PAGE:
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Rigged Elections yet no Democratic Spring for Russia

By Messenger Staff
Thursday, December 8
Recently two elections were held on territory controlled by the Russian Federation. The first one was in the so-called republic of South Ossetia which has not been recognized by the international community, the second one was in the Russian Federation itself. The elections in the breakaway South Ossetia region of Georgia took place over two rounds. The first round did not reveal an outright winner. Two pretenders were left. One was the Russia-supported candidate Anatoly Bibilov and another was local resident and teacher Alla Jioeva. Right on the eve of the elections Bibilov was received by Russian President Dmitri Medvedev himself who endorsed Bibilov and showed voters in Tskhinvali region the preferences of the Russian administration. But the population of the breakaway region surprised Russian officials as well as any observers watching the developments in the region. In the next round, Jioeva received almost 57% of the vote whereas Bibilov, the Russian pretender polled only around 40%. Russian representatives in Tskhinvali were frustrated and disappointed, if not down right outraged. Extra measures were taken, the defeated Bibilov filed a lawsuit against Jioeva in the Supreme Court which promptly annulled the victory of Jioeva and disqualified her from further participation in the elections. A repeat election was slated for the coming spring. Jioeva started to resist these developments, on the one hand she mobilized her supporters and tried to legalize her victory and on the other hand she started negotiations with Russian patrons of the region to convince them that she would be the right person to rule expressing her loyalty to the Russian Federation and the Putin-Medvedev. Moscow, however, decided to resolve the situation despite Medvedev's comments that the events were a matter for the South Ossetian people themselves and therefore they have to decide themselves what to do. In reality the Kremlin gave the green light to the ruling clan of Eduard Kokoity (the current president of South Ossetia) who also supports Bibilov. This works well for Kokoity as it would secure his future and prevent any events to dig the dirt on the depth of corruption in Kokoity's administration.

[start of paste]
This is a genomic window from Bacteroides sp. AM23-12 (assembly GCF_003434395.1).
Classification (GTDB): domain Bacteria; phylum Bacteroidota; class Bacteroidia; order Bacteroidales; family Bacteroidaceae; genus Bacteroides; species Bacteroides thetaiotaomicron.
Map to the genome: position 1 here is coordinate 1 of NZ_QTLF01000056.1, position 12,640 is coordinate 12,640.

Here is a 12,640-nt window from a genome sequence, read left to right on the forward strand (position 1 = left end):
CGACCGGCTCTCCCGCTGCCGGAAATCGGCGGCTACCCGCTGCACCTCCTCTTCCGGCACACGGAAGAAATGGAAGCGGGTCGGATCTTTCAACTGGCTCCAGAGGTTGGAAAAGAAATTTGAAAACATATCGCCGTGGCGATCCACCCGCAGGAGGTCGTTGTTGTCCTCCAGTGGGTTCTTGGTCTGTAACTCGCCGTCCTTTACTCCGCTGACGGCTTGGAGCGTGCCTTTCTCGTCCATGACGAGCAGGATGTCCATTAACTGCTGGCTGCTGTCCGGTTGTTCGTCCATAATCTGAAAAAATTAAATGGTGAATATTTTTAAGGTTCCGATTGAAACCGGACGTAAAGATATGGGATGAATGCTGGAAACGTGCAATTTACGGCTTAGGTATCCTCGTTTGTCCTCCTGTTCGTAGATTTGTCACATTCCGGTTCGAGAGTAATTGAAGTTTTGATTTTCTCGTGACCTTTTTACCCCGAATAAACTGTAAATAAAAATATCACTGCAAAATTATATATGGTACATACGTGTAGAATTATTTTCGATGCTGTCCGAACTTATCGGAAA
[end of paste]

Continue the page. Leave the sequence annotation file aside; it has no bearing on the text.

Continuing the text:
The whole masquerade of an election process in Tskhinvali, the capital of South Ossetia, was a kind of dress rehearsal for the parliamentary elections in the Russian Federation itself this Sunday. It would not help to speculate here a lot about the violations and manipulations carried out by the Russian government during the elections. It will take time to know all the details, yet it clear from foreign observers, local human rights groups and other democratic forces that the elections in Russia were far from free and fair. In some places the Russian government has stopped even bothering to pretend that what is going on is democratic. In Chechnya, we are supposed to believe that 99.5% of people voted for the ruling United Russia party without manipulation. In any democratic country, this result would be an embarrassment.

With these elections then any hopes that the Putin-Medvedev tandem in Russia could improve democracy has been shown up as a naive illusion. And despite some protests, it would be naive as well to think that any Arab Spring style revolution will be seen in Russia in the near future.

There are grounds then for the US and its allies to seriously reexamine relationships with Russia. Moscow's disregard for its own people at home and the South Ossetians in a region of Georgia that it decided would be independent, Medvedev's confession that the 2008 war with Georgia was about the prevention of NATO enlargement, as well as the decision to deploy Iskander missiles next to Europe, should all prompt the west to foresee and forestall future problems. The same goes for the Georgian government. At a time of internal dissent against the Russian regime, Putin's circle will be looking to blame external enemies, and Georgia remains towards the top of that long list.